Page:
Introduction Children with sickle cell disease (SCD) more commonly exhibit clinical features of asthma than the general population. The pathogenesis of this observation remains unclear. However these individuals are at increased risk of acute chest syndrome1, and recurrent episodes of this complication strongly predict the development of sickle chronic lung disease2. It is postulated that lung function in these children is typically “obstructive” in early life and becomes “restrictive” in adulthood.
Aim To assess lung function and symptoms of asthma in Malawian children with SCD.
Methods Children with electrophoretically confirmed SCD attending our clinic were consecutively recruited to undergo spirometry and questionnaire screening of asthma symptoms. Forced expiratory volume in 1 second (FEV1), forced vital capacity (FVC) and FEV1/FVC ratio were compared with local and international reference ranges3,4. Asthma symptoms were recorded using the International Study of Asthma and Allergies in Childhood (ISAAC) questionnaire.
Results Twenty-four children aged 7 to 16 were recruited (median age 11.5 years, IQR 8 to 13.5). Mean spirometric indices represented as z-scores derived from international reference ranges3 were low (Fig. 1): FEV1 –1.64 (95% CI –2.04 to –1.23), FVC –1.49 (95% CI –1.90 to –1.09), FEV1/FVC –0.39 (95% CI –0.76 to –0.03). No individual exhibited evidence of an obstructive defect.
Comparison with local reference ranges4, represented as percentage of predicted value, revealed similar impairments (Fig. 2): FEV1 86.9 (95% CI 81.1 to 92.7), FVC 89.0 (95% CI 83.5 to 94.4), FEV1/FVC ratio 97.7 (95% CI 95.4 to 99.9). FEV1/FVC ratios are also given as absolute values (Fig. 2).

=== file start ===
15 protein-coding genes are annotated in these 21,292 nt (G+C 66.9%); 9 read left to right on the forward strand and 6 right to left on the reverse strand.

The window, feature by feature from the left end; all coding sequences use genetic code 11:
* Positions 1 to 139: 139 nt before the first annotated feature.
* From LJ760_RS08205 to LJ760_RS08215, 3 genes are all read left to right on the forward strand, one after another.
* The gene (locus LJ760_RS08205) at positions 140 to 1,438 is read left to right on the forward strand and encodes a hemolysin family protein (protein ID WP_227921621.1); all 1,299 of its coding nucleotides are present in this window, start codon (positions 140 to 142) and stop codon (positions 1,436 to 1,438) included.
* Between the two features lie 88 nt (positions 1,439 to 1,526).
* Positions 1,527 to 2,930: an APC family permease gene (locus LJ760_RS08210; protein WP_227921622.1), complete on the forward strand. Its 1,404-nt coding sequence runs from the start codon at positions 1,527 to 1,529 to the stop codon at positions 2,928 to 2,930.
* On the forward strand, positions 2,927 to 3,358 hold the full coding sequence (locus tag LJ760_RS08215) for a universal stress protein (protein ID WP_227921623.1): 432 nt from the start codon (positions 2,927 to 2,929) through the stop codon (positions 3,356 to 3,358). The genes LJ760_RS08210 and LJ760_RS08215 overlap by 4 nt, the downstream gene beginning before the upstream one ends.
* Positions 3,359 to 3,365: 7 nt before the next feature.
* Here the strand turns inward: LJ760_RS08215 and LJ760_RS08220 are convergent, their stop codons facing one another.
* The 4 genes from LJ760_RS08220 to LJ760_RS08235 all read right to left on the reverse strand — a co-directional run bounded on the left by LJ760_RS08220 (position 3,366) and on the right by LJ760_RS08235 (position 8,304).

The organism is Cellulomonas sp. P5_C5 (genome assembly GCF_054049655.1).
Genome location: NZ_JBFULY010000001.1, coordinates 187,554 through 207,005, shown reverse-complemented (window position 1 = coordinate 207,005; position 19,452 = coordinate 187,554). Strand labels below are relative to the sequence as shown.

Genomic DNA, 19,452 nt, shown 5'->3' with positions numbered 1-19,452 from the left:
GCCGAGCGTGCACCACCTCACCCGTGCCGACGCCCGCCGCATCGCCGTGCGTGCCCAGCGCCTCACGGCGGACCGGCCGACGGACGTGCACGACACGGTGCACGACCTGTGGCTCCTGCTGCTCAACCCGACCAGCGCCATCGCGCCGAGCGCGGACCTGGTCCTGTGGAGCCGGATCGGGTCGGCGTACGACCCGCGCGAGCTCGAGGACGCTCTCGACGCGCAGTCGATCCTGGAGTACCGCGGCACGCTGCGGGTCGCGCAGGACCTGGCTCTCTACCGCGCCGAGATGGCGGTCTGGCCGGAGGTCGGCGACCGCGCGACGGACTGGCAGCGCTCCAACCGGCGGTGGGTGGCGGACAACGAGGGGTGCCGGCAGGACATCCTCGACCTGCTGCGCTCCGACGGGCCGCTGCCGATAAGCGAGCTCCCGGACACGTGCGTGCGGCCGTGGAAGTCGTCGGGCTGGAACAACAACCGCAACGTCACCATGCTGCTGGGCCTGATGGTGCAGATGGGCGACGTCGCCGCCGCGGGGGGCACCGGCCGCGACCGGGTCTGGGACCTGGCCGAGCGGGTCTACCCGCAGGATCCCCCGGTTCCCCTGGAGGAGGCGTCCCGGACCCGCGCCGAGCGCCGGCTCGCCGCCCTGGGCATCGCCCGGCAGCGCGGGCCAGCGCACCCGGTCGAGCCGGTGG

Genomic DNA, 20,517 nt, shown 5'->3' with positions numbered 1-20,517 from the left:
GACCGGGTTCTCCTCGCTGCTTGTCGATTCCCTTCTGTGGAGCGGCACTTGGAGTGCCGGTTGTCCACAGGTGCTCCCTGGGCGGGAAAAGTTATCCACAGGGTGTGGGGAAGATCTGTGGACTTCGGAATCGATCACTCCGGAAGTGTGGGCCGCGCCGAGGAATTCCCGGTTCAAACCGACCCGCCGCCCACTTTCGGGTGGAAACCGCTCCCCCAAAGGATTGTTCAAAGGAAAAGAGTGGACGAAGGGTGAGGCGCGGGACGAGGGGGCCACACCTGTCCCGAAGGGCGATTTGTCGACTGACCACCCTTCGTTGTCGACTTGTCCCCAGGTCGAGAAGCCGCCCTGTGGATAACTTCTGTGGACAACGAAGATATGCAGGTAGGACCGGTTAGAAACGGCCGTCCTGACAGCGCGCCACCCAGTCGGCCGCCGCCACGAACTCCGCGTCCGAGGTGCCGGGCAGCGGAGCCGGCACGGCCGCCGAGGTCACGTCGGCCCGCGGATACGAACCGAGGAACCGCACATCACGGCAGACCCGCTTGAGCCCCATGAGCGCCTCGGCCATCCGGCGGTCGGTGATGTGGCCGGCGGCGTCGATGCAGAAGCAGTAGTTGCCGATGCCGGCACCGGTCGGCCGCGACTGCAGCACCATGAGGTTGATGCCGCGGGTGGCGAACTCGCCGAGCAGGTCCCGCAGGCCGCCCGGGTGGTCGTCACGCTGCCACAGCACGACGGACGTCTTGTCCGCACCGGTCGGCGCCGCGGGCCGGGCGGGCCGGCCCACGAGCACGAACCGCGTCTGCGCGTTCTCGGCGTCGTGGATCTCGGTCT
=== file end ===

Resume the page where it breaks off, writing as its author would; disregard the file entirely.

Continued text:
The prevalence of wheeze among the participants was lower than that recorded in a proximate African population5 (Tab. 1).
Conclusion We have demonstrated lung function abnormalities suggestive of restrictive lung disease, and wheeze prevalence comparable to that of a cohort without SCD. The progression of the pulmonary complications associated with SCD may differ significantly between populations suggesting an important role of environmental influences.
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Knight-Madden JM, Forrester TS, Lewis NA, Greenough A. The impact of recurrent acute chest syndrome on the lung function of young adults with sickle cell disease. Lung. 2010; 188(6):499–504.
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Zverev Y, Gondwe M. Ventilatory capacity indices in Malawian children. East Afr Med J. 2001; 78(1):14–18.
Mavale-Manuel S, Joaquim O, Nunes E et al Prevalence of asthma-like symptoms by ISAAC video questionnaire in Mozambican schoolchildren. Monaldi Arch Chest Dis. 2006; 65(4):189–195.
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